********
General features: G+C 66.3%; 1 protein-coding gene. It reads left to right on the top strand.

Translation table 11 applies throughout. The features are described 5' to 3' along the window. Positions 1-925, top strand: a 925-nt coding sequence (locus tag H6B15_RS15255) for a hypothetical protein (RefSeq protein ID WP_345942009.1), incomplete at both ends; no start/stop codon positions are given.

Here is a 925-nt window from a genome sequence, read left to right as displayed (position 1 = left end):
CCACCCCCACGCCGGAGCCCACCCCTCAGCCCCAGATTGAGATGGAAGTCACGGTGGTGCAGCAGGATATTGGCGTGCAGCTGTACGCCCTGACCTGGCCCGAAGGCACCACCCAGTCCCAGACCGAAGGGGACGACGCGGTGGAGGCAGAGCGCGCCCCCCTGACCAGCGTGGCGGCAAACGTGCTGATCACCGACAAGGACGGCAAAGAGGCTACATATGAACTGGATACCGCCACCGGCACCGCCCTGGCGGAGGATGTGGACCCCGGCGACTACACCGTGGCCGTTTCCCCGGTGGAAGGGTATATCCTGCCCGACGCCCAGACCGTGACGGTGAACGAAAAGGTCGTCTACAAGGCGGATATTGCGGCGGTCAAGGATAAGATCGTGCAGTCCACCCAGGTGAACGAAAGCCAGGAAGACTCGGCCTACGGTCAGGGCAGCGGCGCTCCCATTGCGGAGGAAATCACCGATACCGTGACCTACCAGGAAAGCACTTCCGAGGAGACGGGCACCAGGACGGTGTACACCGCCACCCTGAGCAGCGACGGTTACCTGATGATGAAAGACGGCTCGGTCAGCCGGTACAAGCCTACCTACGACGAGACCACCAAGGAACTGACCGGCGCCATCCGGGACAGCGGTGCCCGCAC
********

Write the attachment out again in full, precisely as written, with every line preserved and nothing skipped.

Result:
General features: G+C 66.3%; 1 protein-coding gene. It reads left to right on the top strand.

Translation table 11 applies throughout. The features are described 5' to 3' along the window. Positions 1-925, top strand: a 925-nt coding sequence (locus tag H6B15_RS15255) for a hypothetical protein (RefSeq protein ID WP_345942009.1), incomplete at both ends; no start/stop codon positions are given.

Here is a 925-nt window from a genome sequence, read left to right as displayed (position 1 = left end):
CCACCCCCACGCCGGAGCCCACCCCTCAGCCCCAGATTGAGATGGAAGTCACGGTGGTGCAGCAGGATATTGGCGTGCAGCTGTACGCCCTGACCTGGCCCGAAGGCACCACCCAGTCCCAGACCGAAGGGGACGACGCGGTGGAGGCAGAGCGCGCCCCCCTGACCAGCGTGGCGGCAAACGTGCTGATCACCGACAAGGACGGCAAAGAGGCTACATATGAACTGGATACCGCCACCGGCACCGCCCTGGCGGAGGATGTGGACCCCGGCGACTACACCGTGGCCGTTTCCCCGGTGGAAGGGTATATCCTGCCCGACGCCCAGACCGTGACGGTGAACGAAAAGGTCGTCTACAAGGCGGATATTGCGGCGGTCAAGGATAAGATCGTGCAGTCCACCCAGGTGAACGAAAGCCAGGAAGACTCGGCCTACGGTCAGGGCAGCGGCGCTCCCATTGCGGAGGAAATCACCGATACCGTGACCTACCAGGAAAGCACTTCCGAGGAGACGGGCACCAGGACGGTGTACACCGCCACCCTGAGCAGCGACGGTTACCTGATGATGAAAGACGGCTCGGTCAGCCGGTACAAGCCTACCTACGACGAGACCACCAAGGAACTGACCGGCGCCATCCGGGACAGCGGTGCCCGCAC